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A History Of The Mass And Its Ceremonies In The Eastern And Western Church -Rev John O'Brien A.M.

Having recited the Agnus Dei, the priest bows a little, and, resting his hands upon the altar, recites three prayers without changing his posture. The first is a petition to Almighty God for that peace which the world cannot give; the second asks for deliverance from all iniquity in virtue of the Body and Blood of our Divine Redeemer; and the third, that the reception of the same Body and Blood may prove to be a remedy for all the infirmities of soul and body.

When the Mass is a Solemn High Mass a very ancient and interesting ceremony is witnessed here after the recital of the first of these prayers—viz., the imparting of the “Pax,” or kiss of peace, which is kept up in the Mass to commemorate that tender-hearted and loving practice which our Divine Lord always observed in his intercourse with his disciples. And here it may be well to remark that although our Blessed Saviour said, “Do this in remembrance of me,” only of what was done in regard to confecting the Holy Eucharist at the Last Supper, still the Church has thought fit to do not only what her Divine Founder did and commanded to be observed afterwards, but also many other things which, though not prescribed expressly, are yet recorded by the Evangelists as worthy of imitation. These she has introduced into the Mass as being the most fitting place to commemorate them; for what is the Mass itself but a mystic biography of our Lord’s life upon earth? The moment, then, that the celebrant has recited the first of these prayers he turns to the deacon, and, having placed his hands upon his shoulders, inclines his head slightly as if about to kiss him, and says, “Pax tecum”—“Peace be with you”—to which the deacon responds, “Et cum spiritu tuo”—“And with thy spirit.” The pious salutation is then taken up by all the other ministers of the altar and the clergy who are present, but it is no longer observed among the people of the congregation. It is not witnessed in Masses for the dead, on account of their lugubrious nature, and also for the reason that in former times it was not customary to communicate at such Masses, and the “Pax” was intended principally as a ceremony of reconciliation between man and man previous to the reception of the Holy Eucharist (Bona, p. 359).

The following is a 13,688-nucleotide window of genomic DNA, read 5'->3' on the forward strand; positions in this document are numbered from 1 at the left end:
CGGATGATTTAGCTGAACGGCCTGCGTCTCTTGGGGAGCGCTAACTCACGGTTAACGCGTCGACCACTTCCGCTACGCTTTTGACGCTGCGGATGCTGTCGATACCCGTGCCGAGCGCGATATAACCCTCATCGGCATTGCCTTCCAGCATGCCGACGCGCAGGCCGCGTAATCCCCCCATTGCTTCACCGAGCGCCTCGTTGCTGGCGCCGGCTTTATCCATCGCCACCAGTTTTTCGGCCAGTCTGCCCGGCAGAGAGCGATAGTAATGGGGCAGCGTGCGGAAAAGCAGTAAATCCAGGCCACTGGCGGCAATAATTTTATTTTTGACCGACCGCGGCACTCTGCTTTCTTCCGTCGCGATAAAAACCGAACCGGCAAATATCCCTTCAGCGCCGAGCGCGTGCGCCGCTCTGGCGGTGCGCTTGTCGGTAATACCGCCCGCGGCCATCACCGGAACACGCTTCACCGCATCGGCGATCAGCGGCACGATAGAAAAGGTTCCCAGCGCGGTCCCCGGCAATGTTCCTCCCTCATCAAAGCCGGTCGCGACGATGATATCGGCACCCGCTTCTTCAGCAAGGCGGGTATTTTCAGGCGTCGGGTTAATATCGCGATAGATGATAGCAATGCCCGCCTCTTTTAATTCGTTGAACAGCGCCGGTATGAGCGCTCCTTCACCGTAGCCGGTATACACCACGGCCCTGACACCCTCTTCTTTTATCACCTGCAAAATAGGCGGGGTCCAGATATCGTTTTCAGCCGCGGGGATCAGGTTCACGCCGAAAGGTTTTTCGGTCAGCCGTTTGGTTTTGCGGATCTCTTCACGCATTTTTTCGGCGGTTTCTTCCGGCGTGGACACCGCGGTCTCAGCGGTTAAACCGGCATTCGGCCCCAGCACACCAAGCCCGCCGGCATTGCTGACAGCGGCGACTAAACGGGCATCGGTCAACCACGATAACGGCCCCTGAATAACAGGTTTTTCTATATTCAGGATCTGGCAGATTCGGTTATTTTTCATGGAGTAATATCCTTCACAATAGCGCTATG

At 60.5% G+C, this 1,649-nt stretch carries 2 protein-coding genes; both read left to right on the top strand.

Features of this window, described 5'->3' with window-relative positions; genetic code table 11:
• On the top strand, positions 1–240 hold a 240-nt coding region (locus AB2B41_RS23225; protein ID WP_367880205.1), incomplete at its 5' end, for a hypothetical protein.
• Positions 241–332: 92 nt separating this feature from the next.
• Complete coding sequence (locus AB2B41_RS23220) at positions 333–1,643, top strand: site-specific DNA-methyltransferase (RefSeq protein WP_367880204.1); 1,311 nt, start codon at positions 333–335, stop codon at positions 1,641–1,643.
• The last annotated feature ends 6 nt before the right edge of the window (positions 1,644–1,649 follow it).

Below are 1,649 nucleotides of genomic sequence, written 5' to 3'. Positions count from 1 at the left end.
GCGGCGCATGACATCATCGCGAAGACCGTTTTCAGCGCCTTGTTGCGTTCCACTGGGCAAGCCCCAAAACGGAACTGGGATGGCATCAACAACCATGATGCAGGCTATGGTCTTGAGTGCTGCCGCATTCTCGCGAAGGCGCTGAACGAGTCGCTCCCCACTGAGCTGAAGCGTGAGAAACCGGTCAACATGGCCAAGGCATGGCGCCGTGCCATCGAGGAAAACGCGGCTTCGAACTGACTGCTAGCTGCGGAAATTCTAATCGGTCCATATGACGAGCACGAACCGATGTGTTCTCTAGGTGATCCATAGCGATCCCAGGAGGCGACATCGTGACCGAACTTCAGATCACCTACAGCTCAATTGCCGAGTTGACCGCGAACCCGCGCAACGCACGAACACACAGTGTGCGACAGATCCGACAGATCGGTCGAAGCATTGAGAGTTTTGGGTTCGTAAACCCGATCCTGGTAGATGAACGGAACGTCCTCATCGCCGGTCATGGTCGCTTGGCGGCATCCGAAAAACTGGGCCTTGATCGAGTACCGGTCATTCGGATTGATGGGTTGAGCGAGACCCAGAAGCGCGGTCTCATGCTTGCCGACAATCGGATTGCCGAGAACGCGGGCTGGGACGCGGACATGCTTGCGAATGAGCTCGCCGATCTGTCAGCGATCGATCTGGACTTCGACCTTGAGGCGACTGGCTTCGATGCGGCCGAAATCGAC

In ancient times, when the male portion of the congregation was separated from the female portion, the kiss of peaoe went through the entire church; and this discipline continued, with little interruption, up to the time of Pope Innocent III.—that is, until the thirteenth century—when, on account of the increasing depravity of morals, and from other causes, it was deemed prudent to discontinue the practice in its primitive spirit, and substitute another form of holy salutation in its stead. A small instrument made of silver or gold, and having a representation of our crucified Redeemer upon it, was accordingly introduced, and denominated the osculatorium, which all kissed, even the celebrant, at this part of the Mass. Though once very common, this instrument of peace is now seldom seen, at least in American churches, the general practice being to approach each other as above described, and salute with “Pax tecum,” In the ordination of priests the “kiss of peace” is commanded to be given as of old by the ordaining bishop to the newly-ordained. Many religious orders observe it, too, in private life.